The New York Times’s future may be digital (NYT), but staffers who work for the web site will still be treated as second-class citizens, says the Newspaper Guild of New York in a memo obtained by SAI. The NYT and the Guild have resumed talks about future wages and benefits, and the NYT has reportedly dropped its plans to treat digital and physical employees equally:
In a stunning reversal, Times management Wednesday abruptly dropped its proposal to unite New York Times Digital and newspaper employees under one contract, jeopardizing efforts to fully integrate the two operations and relegating Digital workers to second-class status for at least another three years…
The Times dropped its proposal to eliminate the separate Digital contract and fold the workers in under the newspaper collective bargaining agreement. Instead, The Times proposed keeping separate contracts and extending the Digital agreement, which expires at the end of next month, to March 30, 2011, when the newspaper contract expires, with the same 2% wage increases newspaper employees are scheduled to receive eac March 31.
Why is the Times shafting digital staffers? According to the Guild, “various business reasons.”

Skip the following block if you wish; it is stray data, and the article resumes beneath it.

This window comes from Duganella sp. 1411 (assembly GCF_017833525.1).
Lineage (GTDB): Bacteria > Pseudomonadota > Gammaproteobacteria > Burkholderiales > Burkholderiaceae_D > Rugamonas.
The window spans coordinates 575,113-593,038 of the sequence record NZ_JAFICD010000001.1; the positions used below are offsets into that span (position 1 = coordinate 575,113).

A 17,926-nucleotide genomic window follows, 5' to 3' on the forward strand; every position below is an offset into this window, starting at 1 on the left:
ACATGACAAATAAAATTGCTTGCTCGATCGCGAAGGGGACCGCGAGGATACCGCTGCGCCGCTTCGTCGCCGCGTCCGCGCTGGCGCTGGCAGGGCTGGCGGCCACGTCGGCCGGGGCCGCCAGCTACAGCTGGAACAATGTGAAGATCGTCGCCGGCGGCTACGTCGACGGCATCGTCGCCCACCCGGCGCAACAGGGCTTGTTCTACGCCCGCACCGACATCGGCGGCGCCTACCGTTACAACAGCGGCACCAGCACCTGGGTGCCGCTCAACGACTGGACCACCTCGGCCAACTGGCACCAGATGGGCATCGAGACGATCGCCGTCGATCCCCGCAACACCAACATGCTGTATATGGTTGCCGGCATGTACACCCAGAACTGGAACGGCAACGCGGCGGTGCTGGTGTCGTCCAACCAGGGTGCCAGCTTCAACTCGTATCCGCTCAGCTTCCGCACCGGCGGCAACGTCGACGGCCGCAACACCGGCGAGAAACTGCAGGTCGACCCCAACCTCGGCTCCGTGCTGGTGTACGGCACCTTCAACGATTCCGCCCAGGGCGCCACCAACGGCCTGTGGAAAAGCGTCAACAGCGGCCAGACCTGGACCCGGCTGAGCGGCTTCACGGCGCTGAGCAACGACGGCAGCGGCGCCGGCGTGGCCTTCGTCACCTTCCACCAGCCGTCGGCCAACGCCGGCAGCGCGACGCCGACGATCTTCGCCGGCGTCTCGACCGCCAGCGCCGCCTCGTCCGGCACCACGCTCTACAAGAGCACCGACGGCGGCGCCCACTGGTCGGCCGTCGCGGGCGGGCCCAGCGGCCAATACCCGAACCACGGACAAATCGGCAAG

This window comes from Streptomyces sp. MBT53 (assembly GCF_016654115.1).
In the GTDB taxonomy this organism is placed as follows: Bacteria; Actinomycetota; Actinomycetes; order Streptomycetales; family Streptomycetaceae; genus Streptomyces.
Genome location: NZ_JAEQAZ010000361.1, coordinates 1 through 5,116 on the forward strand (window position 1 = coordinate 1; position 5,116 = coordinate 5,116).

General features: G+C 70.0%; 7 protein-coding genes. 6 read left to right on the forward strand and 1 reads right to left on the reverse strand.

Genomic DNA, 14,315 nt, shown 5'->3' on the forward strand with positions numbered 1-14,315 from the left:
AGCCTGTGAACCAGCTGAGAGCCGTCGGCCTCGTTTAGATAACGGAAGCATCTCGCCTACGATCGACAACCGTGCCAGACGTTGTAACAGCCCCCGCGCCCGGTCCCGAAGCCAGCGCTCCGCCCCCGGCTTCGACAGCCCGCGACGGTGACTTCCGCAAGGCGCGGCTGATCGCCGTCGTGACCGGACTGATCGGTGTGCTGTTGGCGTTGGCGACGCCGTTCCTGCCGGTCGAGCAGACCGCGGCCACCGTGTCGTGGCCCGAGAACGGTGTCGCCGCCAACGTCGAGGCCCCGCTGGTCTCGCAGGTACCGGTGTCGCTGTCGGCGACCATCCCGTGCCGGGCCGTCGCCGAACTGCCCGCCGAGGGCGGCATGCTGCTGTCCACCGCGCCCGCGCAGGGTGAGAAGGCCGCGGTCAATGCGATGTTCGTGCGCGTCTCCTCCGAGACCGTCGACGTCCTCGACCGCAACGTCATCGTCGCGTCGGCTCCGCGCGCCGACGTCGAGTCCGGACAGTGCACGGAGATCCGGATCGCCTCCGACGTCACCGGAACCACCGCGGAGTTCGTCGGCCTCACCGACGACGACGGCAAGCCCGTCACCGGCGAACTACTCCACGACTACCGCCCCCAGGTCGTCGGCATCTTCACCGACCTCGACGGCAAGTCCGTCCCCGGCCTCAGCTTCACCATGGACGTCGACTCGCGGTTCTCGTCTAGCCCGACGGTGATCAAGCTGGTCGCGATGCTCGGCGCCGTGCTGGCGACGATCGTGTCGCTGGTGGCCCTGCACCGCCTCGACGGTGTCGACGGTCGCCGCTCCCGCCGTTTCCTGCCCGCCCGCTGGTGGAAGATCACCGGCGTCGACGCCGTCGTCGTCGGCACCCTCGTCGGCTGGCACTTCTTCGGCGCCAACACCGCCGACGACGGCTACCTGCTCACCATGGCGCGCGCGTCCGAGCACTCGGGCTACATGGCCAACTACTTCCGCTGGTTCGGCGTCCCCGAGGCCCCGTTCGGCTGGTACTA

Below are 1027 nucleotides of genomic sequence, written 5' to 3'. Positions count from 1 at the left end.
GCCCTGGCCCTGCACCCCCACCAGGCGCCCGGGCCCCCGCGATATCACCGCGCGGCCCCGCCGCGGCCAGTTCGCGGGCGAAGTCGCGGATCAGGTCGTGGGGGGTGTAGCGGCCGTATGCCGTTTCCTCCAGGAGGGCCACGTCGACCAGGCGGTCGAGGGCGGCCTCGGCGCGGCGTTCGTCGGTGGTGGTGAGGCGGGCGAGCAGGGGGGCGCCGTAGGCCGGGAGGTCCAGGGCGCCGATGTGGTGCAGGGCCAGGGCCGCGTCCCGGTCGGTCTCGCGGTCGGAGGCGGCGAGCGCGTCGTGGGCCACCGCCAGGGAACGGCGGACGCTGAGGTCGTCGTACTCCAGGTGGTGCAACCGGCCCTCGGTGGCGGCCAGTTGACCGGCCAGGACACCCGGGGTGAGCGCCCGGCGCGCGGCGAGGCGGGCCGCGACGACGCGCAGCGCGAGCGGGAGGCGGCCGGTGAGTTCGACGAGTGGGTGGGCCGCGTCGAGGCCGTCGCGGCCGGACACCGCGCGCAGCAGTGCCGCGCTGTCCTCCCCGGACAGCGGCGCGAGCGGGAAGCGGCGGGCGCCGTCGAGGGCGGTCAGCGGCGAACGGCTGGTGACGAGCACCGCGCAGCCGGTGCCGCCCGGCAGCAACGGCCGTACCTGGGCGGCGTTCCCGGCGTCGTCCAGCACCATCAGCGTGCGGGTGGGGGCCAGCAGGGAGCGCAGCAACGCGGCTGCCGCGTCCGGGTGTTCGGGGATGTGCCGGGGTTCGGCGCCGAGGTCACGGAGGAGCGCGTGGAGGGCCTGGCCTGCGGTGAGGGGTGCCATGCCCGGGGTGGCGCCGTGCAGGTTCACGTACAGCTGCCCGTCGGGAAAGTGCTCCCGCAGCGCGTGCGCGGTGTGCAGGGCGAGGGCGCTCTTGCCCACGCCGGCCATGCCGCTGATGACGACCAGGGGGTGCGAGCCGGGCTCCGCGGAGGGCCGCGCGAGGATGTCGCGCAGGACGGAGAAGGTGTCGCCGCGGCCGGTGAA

What’s Going On Here
We can understand why NYT Digital employees are apoplectic about this–they’re the paper’s future, after all–but it’s also easy to guess at what NYT corporate’s “various business reasons” might be.
One of many reasons the newspaper industry has been so slow to adapt to the new online reality is the lack of flexibility that results from strong labour unions. By continuing to treat Digital employees differently, the NYT is likely preserving the ability to treat Digital as an entirely different business, one in which different pay scales apply.
In a town-hall meeting yesterday, editor Bill Keller acknowledged that there will come a day when the NYT stops printing a paper edition. If, by that time, the company has rebuilt a fully staffed newsroom with a far lower cost structure, it will be in a much stronger financial position.
What Is This, France?
We certainly have sympathy for Digital staffers wanting to be paid as much as their print brethren, and they deserve to be. On the other hand, some of the Guild’s other demands elicit less sympathy. For example, the Guild is outraged that the NYT is suggesting that print employees work 40 hours a week before they begin to collect time-and-a-half overtime pay:
[T]he company is still demanding that overtime be paid only after an employee works 40 hours in a week, as opposed to the current 34.5 hours on the day shift and 35 hours on the night side. This proposal alone would effectively cut pay for many staffers who currently work overtime regularly and could be forced to work up to five and a half hours of overtime — at straight time instead of time and a half.
SAI staffers, meanwhile, don’t get overtime for working 70 hours a week. Time for a guild!
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